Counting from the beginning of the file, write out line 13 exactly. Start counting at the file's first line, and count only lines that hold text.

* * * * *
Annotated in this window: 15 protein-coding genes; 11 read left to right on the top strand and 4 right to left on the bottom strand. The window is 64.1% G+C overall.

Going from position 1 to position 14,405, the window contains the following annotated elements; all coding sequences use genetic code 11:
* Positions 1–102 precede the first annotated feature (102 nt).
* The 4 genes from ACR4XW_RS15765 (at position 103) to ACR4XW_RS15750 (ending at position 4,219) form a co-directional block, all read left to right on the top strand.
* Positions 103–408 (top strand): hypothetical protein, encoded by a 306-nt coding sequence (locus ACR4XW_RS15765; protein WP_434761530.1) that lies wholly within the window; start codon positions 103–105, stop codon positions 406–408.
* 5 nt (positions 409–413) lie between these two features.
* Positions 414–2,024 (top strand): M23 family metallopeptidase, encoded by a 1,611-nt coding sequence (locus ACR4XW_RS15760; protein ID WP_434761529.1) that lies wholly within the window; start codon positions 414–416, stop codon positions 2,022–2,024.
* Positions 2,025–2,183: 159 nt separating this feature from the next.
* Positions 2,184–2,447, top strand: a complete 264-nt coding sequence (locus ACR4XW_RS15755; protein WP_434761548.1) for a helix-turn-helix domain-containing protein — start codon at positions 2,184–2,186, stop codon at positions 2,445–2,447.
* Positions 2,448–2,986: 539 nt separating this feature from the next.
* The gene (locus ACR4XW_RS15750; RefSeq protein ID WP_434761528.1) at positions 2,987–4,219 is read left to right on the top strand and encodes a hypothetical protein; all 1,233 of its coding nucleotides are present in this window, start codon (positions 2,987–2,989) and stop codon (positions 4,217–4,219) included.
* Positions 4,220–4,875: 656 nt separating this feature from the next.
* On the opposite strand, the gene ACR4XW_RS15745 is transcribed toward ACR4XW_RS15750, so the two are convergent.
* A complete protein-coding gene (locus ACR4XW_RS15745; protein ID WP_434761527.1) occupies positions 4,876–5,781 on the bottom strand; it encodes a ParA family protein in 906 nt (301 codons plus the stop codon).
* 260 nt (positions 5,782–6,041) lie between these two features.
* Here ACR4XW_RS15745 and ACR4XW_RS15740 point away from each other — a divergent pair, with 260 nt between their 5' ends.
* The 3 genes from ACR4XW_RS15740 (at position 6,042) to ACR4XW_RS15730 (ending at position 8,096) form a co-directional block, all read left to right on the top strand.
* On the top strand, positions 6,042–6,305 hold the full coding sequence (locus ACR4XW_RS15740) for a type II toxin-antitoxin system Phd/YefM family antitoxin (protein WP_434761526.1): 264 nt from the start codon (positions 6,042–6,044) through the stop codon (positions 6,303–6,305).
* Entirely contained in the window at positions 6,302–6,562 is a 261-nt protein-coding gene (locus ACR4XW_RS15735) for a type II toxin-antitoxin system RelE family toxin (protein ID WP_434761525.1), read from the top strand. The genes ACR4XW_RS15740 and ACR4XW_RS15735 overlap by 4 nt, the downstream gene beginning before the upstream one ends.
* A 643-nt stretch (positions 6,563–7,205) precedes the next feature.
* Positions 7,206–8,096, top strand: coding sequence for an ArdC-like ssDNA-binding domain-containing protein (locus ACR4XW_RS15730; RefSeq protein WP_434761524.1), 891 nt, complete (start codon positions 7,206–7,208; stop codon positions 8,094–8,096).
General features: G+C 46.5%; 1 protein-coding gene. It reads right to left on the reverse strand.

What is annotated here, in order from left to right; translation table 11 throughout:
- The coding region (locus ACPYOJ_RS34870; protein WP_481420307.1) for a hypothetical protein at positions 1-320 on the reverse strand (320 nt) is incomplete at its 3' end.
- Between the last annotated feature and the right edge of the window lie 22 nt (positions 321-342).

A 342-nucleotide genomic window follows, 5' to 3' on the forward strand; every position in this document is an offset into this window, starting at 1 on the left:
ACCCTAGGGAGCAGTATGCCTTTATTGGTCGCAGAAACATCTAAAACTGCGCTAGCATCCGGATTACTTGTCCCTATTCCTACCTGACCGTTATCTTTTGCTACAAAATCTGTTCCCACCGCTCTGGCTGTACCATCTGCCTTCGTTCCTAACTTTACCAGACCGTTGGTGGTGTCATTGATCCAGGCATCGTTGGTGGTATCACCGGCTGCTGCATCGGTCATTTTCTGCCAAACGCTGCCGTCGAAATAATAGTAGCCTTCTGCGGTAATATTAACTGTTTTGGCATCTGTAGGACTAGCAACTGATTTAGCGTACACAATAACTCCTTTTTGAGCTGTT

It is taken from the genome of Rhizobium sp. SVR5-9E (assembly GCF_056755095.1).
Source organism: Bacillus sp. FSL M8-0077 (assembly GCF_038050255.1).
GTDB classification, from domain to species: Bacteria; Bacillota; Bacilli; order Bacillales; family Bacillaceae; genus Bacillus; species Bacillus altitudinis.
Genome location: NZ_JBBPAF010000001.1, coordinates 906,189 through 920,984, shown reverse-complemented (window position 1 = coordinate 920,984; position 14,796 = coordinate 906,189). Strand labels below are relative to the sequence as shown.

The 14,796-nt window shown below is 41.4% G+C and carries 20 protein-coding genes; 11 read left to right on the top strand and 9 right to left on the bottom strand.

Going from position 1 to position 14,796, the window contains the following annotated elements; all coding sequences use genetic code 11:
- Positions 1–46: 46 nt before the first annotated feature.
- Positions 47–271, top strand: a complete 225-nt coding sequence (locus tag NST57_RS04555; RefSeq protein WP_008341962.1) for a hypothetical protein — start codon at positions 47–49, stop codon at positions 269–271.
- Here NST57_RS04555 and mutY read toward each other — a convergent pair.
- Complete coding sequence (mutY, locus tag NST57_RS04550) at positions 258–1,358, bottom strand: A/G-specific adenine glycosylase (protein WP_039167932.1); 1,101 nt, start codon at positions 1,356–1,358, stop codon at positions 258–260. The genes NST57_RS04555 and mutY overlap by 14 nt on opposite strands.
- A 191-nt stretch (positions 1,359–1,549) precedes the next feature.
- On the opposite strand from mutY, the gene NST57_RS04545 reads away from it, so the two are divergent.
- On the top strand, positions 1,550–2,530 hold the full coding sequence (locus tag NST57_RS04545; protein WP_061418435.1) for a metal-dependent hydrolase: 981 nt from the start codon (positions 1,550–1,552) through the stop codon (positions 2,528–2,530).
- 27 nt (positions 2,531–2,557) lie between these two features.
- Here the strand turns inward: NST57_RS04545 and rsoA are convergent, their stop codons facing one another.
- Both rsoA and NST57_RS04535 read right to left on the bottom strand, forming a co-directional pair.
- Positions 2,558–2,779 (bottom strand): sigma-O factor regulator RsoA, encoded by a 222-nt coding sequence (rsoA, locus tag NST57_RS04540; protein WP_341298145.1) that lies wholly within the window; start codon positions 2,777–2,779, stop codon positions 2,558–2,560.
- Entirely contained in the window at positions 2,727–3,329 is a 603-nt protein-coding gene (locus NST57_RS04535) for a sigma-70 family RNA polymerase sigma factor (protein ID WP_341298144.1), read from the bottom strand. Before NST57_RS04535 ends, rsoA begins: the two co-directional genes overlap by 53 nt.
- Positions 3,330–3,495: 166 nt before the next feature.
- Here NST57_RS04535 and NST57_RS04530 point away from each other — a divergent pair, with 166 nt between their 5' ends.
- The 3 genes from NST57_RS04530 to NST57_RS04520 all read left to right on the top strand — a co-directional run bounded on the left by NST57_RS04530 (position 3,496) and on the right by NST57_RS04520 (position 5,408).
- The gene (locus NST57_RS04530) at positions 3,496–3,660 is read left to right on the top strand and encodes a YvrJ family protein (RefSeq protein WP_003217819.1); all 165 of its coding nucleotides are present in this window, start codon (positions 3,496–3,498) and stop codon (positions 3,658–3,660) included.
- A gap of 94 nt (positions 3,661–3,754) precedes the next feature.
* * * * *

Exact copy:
* On the opposite strand, the gene ACR4XW_RS15745 is transcribed toward ACR4XW_RS15750, so the two are convergent.